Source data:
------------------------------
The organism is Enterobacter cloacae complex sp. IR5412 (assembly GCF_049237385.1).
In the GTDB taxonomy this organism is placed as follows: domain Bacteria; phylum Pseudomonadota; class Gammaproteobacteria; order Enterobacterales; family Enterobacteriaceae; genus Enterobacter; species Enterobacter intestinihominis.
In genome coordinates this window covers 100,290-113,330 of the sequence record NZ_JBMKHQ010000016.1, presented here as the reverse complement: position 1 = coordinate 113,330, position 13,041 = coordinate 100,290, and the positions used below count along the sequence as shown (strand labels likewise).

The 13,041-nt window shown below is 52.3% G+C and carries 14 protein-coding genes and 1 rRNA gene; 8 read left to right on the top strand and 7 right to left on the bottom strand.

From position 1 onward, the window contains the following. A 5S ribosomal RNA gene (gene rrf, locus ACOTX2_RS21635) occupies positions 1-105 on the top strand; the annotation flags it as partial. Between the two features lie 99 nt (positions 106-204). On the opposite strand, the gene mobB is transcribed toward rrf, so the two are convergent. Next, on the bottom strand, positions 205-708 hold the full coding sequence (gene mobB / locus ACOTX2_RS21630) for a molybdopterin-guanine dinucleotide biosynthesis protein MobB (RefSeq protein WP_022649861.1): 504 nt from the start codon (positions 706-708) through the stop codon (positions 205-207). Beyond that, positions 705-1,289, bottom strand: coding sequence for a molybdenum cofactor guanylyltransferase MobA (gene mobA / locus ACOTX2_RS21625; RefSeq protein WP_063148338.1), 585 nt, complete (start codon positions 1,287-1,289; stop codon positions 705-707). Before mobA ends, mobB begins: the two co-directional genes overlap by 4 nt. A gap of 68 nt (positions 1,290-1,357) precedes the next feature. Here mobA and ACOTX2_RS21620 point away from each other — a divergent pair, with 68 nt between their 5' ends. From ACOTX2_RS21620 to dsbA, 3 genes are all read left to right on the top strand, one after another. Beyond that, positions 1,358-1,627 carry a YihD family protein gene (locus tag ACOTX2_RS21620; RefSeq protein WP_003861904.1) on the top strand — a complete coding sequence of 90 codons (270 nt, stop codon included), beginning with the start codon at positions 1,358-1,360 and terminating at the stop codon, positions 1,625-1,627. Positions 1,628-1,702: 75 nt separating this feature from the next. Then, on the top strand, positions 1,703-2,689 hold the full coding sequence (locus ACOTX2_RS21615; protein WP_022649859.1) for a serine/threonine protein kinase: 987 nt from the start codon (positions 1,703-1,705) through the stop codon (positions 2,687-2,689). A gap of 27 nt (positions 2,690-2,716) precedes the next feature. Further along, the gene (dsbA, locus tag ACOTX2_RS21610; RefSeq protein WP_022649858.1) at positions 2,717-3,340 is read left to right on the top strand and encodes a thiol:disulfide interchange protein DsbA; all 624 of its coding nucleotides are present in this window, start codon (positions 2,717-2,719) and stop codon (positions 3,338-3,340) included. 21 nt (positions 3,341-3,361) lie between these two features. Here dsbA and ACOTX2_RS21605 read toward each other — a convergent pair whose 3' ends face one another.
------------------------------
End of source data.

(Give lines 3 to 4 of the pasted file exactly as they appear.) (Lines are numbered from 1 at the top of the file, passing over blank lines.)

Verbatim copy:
In genome coordinates this window covers 100,290-113,330 of the sequence record NZ_JBMKHQ010000016.1, presented here as the reverse complement: position 1 = coordinate 113,330, position 13,041 = coordinate 100,290, and the positions used below count along the sequence as shown (strand labels likewise).

The 13,041-nt window shown below is 52.3% G+C and carries 14 protein-coding genes and 1 rRNA gene; 8 read left to right on the top strand and 7 right to left on the bottom strand.